Whether you've resolved to ask for a raise or to simply do your taxes all by yourself, there are plenty of goals you can set in 2016 to become more financially-savvy. But if you're not sure where to start, or you just want to begin somewhere a little smaller, there are a few stepping-stone resolutions you can make instead. On this week's episode of "Adulthood Made Easy," host and Real Simple editor Sam Zabell spoke to Donna Rosato and Alicia Adamczyk, both editors at MONEY, for tips on making—and keeping—those financial resolutions.
1. Look at your bank statement every week. It sounds simple, but this goal can set you up for success in so many other areas. Once you start looking at your statement on a regular basis, you'll be able to see where your money is going. Are you spending a surprising amount on take-out food or drugstore runs? After you familiarize yourself with your spending patterns, you'll be more aware of your habits and hopefully watch your spending more carefully. What's more, when bills come up, or there's an unfamiliar charge, use the acronym OHIO: Only Handle It Once. This is what Adamczyk lives by: When a bill comes, she pays it right away, so they don't pile up on her counter.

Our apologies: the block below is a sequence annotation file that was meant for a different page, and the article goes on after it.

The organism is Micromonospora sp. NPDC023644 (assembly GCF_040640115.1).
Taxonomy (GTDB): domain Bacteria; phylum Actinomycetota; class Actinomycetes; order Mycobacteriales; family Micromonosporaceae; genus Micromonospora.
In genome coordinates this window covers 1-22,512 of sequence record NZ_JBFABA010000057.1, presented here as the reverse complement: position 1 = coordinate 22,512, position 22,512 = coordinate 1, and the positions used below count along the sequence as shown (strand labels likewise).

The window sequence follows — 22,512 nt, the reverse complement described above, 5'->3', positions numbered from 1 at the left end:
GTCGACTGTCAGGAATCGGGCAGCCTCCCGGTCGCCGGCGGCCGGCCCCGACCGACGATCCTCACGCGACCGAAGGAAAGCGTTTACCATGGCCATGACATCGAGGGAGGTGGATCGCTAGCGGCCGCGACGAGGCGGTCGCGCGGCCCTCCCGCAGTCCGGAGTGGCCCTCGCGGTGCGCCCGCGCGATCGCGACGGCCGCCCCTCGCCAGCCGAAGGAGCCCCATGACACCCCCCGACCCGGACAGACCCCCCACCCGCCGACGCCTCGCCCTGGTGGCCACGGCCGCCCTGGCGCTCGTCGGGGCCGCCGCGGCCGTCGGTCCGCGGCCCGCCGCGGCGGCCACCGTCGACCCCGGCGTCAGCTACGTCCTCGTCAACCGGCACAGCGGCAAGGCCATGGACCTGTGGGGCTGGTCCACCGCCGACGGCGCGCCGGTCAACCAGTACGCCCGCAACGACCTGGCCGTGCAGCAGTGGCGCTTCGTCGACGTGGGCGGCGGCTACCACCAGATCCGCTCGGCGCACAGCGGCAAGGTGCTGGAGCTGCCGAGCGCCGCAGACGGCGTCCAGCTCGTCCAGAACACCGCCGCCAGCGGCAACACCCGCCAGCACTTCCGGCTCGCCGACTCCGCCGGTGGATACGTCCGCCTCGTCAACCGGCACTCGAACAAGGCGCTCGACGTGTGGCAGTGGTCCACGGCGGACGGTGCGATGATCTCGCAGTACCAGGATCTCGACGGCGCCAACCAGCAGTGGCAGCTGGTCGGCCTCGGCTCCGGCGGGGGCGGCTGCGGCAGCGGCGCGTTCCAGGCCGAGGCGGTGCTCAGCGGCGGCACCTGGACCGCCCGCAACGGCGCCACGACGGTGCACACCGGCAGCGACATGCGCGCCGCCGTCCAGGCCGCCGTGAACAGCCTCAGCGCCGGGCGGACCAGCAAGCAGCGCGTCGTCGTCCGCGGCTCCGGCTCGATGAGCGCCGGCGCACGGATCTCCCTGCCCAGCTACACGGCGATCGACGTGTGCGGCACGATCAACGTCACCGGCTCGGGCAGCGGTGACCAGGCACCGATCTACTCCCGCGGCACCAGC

2. Open a separate bank account for savings. The best thing anyone can do is automate their savings, says Rosato. 401(k) plans often allow you to do so, but that only deals with retirement. She suggests opening a bank account that isn't tied to an ATM or credit card, and setting up an automatic withdrawal from your paycheck that will be deposited into that account every month. If you never see the money, you won't miss it (as much). A good rule of thumb: You want your savings account to have three to six months worth of living expenses saved in case of emergency—and don't touch that amount unless an emergency arises.
3. Increase your 401(k) contribution. If you're already contributing to a 401(k), you're on the right track! The best thing to do in 2016 is increase that contribution, ideally to at least the employer matching amount. Many companies offer a match, where they will match your contribution up to a certain percentage, which acts like free money. If you're already at the employer match amount, this resolution still holds—increase it an extra percentage point this year. Saving for retirement is one of the easiest and most important things anyone can do, says Rosato.
For more advice on maintaining these resolutions, listen to the full episode below!